Posted by Mitch Mitchell on Jul 8, 2009
Of course the rumors were always out there, at least for the last year, so when Google announced to day that they were coming out with their own operating system, some people were surprised, but many people who dabble online were wondering just what they thought they were doing.
This might end up being a good OS, but who’s going to know? Unlike Microsoft, it’s hard to imagine that Google will be able to convince a lot of computer makers to switch to their new OS just because they’re Google. Some might be inclined to try if it’s free, which it just might be, but it’s not going to gain a lot of attention initially, if at all.
Still, they had to do it, just as Microsoft feels they have to try to get into the search market stronger with their latest effort (how many is this now?), Bing (does anyone else ever want to break out into a song when they see that?). But one has to wonder what the ulterior motives of it all is.
Yeah, I’m sounding like a conspiracy guy, but let’s look at this for a minute. First they come out with Google Apps, which mimic all the Microsoft Office products only it’s a free online service. However, you store all your records on Google’s servers; do we really know that they don’t have the capability to scan all those records and do something with all that information?
Then they do an end-round on Firefox by developing their own browser, which they say will be faster than any other and work better with Google since they developed it. Mozilla supposedly really didn’t know until late that Google was working on the project, and when they found out, along with the rest of us, we all questioned what the relationship would be with the Mozilla Foundation, whom Google used to fund; they still might.
To date, Microsoft is still leading on office products (by the way, who else asks themselves why Microsoft has both Office and Works, yet they’re not compatible with each other?), and Mozilla is still holding a strong second. Truthfully, I think Chrome is still down around 5th, but don’t quote me on that one. I don’t know all that much about Google Apps to be able to talk about why Microsoft is still killing them when it’s free, but I do know about Firefox enough to talk about it.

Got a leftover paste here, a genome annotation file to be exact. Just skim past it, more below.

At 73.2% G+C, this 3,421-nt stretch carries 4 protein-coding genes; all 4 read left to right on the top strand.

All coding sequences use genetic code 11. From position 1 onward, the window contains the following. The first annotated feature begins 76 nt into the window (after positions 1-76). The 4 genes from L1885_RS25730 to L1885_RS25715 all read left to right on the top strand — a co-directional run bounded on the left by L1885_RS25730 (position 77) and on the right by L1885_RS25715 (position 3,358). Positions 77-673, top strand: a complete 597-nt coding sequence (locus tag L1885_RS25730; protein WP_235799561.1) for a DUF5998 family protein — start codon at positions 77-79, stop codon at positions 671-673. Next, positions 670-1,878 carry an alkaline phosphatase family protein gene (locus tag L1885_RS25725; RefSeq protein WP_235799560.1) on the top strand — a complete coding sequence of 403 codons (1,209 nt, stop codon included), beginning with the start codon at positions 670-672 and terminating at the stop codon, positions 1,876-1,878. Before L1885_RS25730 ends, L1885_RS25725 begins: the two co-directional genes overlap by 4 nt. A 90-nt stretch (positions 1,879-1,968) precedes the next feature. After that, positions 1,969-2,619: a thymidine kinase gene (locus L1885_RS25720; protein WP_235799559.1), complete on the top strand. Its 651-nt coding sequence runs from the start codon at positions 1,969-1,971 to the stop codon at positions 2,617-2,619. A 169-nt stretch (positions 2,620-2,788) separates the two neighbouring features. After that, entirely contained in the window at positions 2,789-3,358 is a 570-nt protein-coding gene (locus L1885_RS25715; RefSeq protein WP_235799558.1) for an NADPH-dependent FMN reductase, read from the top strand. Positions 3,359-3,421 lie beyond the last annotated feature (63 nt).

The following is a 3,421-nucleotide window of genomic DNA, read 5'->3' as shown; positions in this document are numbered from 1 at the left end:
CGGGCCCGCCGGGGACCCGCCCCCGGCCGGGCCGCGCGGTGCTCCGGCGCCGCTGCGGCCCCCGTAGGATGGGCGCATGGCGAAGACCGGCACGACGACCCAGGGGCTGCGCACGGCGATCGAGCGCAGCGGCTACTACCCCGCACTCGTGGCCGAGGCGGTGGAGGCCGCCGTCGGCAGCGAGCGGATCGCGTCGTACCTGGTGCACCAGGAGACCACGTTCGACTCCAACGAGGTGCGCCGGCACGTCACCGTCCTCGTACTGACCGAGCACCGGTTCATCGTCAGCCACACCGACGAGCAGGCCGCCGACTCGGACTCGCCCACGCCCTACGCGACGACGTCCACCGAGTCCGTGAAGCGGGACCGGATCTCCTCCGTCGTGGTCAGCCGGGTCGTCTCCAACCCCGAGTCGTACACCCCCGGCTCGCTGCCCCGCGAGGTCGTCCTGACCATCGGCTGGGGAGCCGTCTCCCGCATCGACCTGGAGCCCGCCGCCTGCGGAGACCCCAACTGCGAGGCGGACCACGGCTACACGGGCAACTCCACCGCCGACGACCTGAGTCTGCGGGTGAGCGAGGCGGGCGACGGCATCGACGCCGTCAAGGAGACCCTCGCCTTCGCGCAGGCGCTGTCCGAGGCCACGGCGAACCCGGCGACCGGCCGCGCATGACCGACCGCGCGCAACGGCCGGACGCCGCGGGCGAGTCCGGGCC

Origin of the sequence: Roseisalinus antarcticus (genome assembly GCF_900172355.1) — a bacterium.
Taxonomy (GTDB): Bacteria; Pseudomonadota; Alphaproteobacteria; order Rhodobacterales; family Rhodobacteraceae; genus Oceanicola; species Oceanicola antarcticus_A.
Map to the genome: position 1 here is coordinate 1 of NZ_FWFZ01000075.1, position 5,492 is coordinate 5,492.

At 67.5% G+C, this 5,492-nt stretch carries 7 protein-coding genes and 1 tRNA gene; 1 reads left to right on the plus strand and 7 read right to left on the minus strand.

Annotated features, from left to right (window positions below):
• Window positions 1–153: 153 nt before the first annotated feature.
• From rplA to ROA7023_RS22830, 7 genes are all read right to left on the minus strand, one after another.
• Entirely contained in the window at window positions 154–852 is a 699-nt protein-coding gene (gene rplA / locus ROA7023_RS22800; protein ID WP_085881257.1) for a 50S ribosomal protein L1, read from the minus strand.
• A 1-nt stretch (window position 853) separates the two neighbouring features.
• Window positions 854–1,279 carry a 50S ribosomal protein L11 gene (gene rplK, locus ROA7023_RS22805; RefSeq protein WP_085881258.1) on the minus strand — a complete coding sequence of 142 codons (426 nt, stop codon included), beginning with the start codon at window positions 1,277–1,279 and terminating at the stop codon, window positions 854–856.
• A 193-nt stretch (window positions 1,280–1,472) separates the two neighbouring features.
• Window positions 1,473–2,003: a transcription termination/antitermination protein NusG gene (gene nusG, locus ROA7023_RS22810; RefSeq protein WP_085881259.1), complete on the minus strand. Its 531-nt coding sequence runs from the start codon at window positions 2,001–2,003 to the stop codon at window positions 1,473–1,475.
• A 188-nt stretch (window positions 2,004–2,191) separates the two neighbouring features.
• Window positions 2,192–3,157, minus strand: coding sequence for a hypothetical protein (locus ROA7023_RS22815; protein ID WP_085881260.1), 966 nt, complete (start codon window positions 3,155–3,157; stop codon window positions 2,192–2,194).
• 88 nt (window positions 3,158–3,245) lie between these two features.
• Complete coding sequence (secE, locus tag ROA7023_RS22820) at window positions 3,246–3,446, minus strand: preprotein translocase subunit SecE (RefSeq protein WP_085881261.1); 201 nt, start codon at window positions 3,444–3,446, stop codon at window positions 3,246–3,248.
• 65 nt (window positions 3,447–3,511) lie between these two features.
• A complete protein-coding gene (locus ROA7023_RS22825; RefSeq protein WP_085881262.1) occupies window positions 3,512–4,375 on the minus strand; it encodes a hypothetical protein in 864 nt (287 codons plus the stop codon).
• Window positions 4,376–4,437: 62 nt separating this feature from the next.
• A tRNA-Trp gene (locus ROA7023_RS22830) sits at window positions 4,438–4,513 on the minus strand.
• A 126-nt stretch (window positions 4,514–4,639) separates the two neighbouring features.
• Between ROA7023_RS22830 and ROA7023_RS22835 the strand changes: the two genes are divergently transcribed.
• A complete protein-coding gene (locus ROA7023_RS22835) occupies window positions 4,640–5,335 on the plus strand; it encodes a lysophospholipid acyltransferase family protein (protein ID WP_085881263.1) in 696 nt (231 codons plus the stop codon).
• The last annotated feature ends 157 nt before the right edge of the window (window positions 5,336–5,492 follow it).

Firefox is the bomb because of all the add-ons you can attach to it, which can do so many things. Neither IE nor Chrome nor Opera or anyone else can make that claim. Sure, even with the new Firefox 3.5, which I like, we all know that Firefox isn’t the fastest browser out there; Opera has always made that claim in the past (turns out that lately it might not be true). But it’s the most customizable, therefore the most fun and the most productive.
So, what about the Chrome OS? It’s best feature might be that there won’t be any viruses for it for a long time. The worst features is that, from what I’m hearing, it might not work with any of the Microsoft products on the market right now, and it’s unsure how they’ll work with other products. Sure, there’s Google Apps, but it’s not universally used, so at some point you need more in an OS than being able to tell people to load it, then go online to do everything. And, just to mention this, but right now it’s only for notebooks.
All that, and then there was this article from PC World titled 5 Ways Microsoft Will Bring the Hurt to Google Chrome OS that’s an interesting read. Microsoft isn’t just sitting around waiting for Google to catch up.
I’m certainly not the biggest Microsoft fan out there, especially when it comes to Vista, but one has to acknowledge that Microsoft is firmly entrenched in our computer lives, and we’d really be in a lot of mess if we had to deal with another operating system that has limits to what it can allow us to use and do.
It should be an interesting battle over the next five years.